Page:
Net Cash Out Flow – What the firm needs to invest initially in the project.

Step 1 – Understand the nature of the project and calculate cash flow for each year.
Step 2 – Discount those cash flow based on the discount rate.
Step 3 – Add all the discounted cash flow.
Step 4 – Selection of the project

Why Leadership & Managing People Managers need to know Financial Tools such as Net Present Value (NPV)?

In our daily workplace we often come across people and colleagues who are just focused on their core competency and targets they have to deliver. For example marketing managers at Campus Fundsource often design programs whose objective is to drive brand awareness and customer reach. But how that 30 point increase in brand awareness or 10 point increase in customer touch points will result into shareholders’ value is not specified.

To overcome such scenarios managers at Campus Fundsource needs to not only know the financial aspect of project management but also needs to have tools to integrate them into part of the project development and monitoring plan.

Calculating Net Present Value (NPV) at 15%

After working through various assumptions we reached a conclusion that risk is far higher than 6%. In a reasonably stable industry with weak competition - 15% discount rate can be a good benchmark.



Years              Cash Flow     Net Cash Flow     Cumulative    
Cash Flow
Discount Rate
@ 15 %
Discounted
Cash Flows
Year 0 (10007396) -10007396 - -
Year 1 3453804 -6553592 3453804 0.8696 3003308
Year 2 3975015 -2578577 7428819 0.7561 3005682
Year 3 3969814 1391237 11398633 0.6575 2610217
Year 4 3244313 4635550 14642946 0.5718 1854946
TOTAL 10474154


The Net NPV after 4 years is 466758

(10474154 - 10007396 )








Calculating Net Present Value (NPV) at 20%


If the risk component is high in the industry then we should go for a higher hurdle rate / discount rate of 20%.

Years              Cash Flow     Net Cash Flow     Cumulative    
Cash Flow
Discount Rate
@ 20 %
Discounted
Cash Flows
Year 0 (10007396) -10007396 - -
Year 1 3453804 -6553592 3453804 0.8333 2878170
Year 2 3975015 -2578577 7428819 0.6944 2760427
Year 3 3969814 1391237 11398633 0.5787 2297346
Year 4 3244313 4635550 14642946 0.4823 1564580
TOTAL 9500523


The Net NPV after 4 years is -506873

At 20% discount rate the NPV is negative (9500523 - 10007396 ) so ideally we can't select the project if macro and micro factors don't allow financial managers of Campus Fundsource to discount cash flow at lower discount rates such as 15%.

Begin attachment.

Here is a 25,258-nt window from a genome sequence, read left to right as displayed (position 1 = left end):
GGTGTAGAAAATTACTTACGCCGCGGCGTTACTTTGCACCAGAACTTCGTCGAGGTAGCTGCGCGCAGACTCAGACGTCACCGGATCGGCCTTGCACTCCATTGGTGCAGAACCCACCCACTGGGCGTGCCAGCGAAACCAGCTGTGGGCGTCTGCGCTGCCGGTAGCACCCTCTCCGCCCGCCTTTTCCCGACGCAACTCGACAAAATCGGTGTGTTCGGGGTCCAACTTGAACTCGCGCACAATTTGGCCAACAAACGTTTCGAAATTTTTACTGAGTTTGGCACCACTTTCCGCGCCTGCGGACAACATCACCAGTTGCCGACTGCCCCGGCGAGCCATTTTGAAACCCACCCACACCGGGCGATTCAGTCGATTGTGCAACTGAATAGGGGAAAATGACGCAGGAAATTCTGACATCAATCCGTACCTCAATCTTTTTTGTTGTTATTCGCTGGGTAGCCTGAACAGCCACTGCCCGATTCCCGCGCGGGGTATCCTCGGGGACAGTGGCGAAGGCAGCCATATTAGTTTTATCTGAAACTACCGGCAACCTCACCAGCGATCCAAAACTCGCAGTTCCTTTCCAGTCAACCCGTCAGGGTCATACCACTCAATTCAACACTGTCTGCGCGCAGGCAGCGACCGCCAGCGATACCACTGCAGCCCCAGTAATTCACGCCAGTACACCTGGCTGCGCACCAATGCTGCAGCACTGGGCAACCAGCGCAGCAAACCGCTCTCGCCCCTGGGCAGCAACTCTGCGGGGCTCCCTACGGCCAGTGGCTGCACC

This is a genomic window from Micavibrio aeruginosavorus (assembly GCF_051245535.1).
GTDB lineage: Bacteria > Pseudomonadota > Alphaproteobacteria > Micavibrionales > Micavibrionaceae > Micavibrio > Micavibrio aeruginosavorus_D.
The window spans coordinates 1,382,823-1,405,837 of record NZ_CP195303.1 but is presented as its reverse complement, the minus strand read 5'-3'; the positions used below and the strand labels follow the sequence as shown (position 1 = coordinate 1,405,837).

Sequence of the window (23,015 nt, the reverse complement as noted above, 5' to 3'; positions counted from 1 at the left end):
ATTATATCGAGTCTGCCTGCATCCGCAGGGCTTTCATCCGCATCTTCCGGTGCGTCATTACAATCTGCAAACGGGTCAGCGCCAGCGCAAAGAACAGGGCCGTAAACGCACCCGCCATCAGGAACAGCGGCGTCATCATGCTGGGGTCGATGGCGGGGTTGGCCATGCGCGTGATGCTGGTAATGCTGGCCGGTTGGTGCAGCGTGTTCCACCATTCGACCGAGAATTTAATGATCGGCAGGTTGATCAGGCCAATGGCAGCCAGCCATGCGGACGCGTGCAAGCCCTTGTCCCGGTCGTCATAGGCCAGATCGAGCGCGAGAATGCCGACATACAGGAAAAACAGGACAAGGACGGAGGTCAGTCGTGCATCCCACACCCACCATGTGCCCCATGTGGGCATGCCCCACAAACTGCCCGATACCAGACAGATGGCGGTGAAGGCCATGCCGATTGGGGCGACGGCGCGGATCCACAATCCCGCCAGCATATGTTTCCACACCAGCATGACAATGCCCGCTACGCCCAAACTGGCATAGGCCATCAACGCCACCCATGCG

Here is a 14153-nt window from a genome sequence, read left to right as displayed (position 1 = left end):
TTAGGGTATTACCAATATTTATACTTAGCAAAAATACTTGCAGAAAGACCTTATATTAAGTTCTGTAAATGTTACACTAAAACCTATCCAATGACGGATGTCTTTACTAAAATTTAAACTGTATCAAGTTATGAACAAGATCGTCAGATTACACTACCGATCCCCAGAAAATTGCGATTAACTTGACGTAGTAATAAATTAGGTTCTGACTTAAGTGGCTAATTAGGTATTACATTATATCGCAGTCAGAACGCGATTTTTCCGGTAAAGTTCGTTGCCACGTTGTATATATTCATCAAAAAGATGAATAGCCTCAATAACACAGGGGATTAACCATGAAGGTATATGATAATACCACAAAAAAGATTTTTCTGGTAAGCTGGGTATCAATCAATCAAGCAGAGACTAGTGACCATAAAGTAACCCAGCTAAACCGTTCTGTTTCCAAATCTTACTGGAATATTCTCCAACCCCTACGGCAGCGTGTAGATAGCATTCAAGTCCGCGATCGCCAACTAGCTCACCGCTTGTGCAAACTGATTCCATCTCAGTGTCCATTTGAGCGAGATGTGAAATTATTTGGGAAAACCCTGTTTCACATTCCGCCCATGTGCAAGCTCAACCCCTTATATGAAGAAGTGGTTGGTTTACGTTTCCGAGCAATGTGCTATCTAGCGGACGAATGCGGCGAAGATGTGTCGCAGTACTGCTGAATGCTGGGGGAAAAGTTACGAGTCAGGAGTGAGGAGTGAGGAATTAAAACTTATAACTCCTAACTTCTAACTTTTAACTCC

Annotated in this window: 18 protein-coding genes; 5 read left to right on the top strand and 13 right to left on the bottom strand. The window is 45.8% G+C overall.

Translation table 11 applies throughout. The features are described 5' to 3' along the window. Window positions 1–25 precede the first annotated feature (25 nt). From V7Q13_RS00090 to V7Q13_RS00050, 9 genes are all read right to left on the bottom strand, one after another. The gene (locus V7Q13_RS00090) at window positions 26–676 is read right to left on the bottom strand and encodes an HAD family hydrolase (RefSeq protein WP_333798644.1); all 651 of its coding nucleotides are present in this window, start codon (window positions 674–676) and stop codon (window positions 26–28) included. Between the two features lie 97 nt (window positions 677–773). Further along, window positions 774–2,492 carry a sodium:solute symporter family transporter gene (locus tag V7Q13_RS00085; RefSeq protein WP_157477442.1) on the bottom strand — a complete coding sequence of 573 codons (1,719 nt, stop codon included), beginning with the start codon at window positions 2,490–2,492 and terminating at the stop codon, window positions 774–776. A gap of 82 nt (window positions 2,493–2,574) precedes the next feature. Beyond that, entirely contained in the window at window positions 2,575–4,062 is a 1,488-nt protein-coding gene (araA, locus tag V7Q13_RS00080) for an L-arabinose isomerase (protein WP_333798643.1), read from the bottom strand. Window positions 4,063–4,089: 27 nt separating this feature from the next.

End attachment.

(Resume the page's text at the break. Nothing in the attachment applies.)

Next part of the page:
Acceptance Criteria of a Project based on NPV

Simplest Approach – If the investment project of Campus Fundsource has a NPV value higher than Zero then finance managers at Campus Fundsource can ACCEPT the project, otherwise they can reject the project. This means that project will deliver higher returns over the period of time than any alternate investment strategy.

In theory if the required rate of return or discount rate is chosen correctly by finance managers at Campus Fundsource, then the stock price of the Campus Fundsource should change by same amount of the NPV. In real world we know that share price also reflects various other factors that can be related to both macro and micro environment.

In the same vein – accepting the project with zero NPV should result in stagnant share price. Finance managers use discount rates as a measure of risk components in the project execution process.

Sensitivity Analysis

Project selection is often a far more complex decision than just choosing it based on the NPV number. Finance managers at Campus Fundsource should conduct a sensitivity analysis to better understand not only the inherent risk of the projects but also how those risks can be either factored in or mitigated during the project execution. Sensitivity analysis helps in –

What are the uncertainties surrounding the project Initial Cash Outlay (ICO’s). ICO’s often have several different components such as land, machinery, building, and other equipment.

What are the key aspects of the projects that need to be monitored, refined, and retuned for continuous delivery of projected cash flows.

What can impact the cash flow of the project.

What will be a multi year spillover effect of various taxation regulations.

Understanding of risks involved in the project.

Some of the assumptions while using the Discounted Cash Flow Methods –

Projects are assumed to be Mutually Exclusive – This is seldom the came in modern day giant organizations where projects are often inter-related and rejecting a project solely based on NPV can result in sunk cost from a related project.

Independent projects have independent cash flows – As explained in the marketing project – though the project may look independent but in reality it is not as the brand awareness project can be closely associated with the spending on sales promotions and product specific advertising.






Negotiation Strategy of Campus FundSource: An Accelerator-Assisted Start-Up

References & Further Readings

Michele K. Masterfano (2018), "Campus FundSource: An Accelerator-Assisted Start-Up Harvard Business Review Case Study. Published by HBR Publications.